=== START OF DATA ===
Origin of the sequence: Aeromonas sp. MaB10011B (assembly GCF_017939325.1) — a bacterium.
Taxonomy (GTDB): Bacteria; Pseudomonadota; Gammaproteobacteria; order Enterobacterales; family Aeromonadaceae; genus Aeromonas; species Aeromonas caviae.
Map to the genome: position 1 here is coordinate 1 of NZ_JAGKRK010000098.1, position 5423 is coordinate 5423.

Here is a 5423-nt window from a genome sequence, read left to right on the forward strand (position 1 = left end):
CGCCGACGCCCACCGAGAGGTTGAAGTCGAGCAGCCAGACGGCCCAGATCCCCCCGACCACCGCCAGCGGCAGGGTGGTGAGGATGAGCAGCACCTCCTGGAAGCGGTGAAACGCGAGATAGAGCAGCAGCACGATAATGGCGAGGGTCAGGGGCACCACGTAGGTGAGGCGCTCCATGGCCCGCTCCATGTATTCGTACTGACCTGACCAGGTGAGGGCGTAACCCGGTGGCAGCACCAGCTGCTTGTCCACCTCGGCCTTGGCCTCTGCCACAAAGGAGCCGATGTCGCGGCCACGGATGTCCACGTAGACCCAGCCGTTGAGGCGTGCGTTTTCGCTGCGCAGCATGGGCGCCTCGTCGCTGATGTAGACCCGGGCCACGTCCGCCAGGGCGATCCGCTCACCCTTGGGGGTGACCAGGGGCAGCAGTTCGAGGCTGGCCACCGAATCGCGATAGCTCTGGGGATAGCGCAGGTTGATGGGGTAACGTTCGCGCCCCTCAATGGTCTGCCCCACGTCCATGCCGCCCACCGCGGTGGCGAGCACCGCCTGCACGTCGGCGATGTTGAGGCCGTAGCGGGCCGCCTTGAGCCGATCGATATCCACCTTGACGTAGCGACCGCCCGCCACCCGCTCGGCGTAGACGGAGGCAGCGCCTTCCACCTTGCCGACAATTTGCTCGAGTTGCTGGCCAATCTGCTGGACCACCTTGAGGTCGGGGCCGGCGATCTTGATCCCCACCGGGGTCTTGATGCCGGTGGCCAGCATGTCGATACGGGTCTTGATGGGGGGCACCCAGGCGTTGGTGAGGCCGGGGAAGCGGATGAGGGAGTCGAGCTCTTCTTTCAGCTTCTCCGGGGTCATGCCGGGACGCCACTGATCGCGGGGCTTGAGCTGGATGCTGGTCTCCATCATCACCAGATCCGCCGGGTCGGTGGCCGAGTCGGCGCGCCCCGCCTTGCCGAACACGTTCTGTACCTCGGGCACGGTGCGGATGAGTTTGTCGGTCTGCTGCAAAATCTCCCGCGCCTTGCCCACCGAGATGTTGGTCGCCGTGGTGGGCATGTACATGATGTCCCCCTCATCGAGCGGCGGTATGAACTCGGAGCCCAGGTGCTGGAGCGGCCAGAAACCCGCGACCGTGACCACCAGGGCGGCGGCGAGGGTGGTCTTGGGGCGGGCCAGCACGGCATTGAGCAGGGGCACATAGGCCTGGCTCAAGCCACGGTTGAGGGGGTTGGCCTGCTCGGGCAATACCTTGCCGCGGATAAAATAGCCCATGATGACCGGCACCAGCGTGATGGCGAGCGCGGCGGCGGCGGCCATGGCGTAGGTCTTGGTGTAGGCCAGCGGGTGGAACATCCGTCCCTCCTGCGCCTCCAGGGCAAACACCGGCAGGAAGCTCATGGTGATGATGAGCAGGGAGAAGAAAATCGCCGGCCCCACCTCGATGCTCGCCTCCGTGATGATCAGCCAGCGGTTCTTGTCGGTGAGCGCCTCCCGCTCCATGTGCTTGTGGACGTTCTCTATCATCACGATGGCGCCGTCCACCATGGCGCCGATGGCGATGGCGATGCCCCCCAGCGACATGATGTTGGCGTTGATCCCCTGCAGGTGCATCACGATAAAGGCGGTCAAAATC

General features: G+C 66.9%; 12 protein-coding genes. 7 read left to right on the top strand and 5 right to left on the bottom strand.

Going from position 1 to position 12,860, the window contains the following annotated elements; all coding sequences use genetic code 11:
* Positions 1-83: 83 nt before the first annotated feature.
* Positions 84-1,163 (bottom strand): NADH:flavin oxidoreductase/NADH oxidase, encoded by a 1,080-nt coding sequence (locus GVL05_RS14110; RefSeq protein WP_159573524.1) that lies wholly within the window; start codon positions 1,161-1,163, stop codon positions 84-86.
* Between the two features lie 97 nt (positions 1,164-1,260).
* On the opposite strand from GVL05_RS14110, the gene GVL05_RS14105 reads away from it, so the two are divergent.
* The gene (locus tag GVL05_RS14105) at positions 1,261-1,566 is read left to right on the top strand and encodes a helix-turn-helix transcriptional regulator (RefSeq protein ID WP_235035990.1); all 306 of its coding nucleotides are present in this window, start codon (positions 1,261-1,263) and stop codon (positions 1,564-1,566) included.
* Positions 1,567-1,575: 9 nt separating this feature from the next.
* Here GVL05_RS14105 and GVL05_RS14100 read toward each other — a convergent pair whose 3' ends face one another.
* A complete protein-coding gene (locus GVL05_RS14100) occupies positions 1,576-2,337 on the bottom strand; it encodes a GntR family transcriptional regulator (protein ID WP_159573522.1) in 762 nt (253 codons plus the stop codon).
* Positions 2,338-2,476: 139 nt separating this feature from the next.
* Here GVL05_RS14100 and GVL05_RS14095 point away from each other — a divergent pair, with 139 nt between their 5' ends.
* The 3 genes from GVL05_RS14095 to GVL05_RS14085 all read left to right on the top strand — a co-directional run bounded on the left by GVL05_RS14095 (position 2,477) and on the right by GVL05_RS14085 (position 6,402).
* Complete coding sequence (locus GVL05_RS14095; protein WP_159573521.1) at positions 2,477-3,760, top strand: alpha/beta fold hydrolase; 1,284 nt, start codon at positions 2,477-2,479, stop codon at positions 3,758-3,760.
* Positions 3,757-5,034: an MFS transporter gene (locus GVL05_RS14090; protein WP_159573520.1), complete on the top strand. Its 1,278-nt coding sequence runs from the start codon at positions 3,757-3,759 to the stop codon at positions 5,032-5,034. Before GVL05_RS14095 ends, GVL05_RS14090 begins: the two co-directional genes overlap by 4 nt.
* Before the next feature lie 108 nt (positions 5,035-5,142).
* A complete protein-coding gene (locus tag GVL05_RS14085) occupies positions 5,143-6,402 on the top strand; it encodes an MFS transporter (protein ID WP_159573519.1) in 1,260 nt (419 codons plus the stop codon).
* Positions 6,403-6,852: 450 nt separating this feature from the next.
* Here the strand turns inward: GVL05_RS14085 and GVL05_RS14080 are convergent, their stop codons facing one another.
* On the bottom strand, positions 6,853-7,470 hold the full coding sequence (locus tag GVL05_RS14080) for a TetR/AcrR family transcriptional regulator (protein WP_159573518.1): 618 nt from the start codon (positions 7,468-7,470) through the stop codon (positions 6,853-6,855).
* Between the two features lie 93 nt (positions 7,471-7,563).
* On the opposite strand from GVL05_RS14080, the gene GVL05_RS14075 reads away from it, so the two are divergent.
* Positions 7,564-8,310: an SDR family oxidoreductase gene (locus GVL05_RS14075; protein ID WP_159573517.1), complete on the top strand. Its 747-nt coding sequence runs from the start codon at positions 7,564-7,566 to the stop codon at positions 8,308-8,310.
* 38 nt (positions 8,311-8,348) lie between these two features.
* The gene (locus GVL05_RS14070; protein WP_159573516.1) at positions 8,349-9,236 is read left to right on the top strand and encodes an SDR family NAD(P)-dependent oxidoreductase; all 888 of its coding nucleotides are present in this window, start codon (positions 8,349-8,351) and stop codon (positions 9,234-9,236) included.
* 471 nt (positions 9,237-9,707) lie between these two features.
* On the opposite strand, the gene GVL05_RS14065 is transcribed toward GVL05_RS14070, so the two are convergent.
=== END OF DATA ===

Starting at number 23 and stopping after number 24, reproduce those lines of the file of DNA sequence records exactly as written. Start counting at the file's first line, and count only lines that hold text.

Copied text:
* Positions 6,403-6,852: 450 nt separating this feature from the next.
* Here the strand turns inward: GVL05_RS14085 and GVL05_RS14080 are convergent, their stop codons facing one another.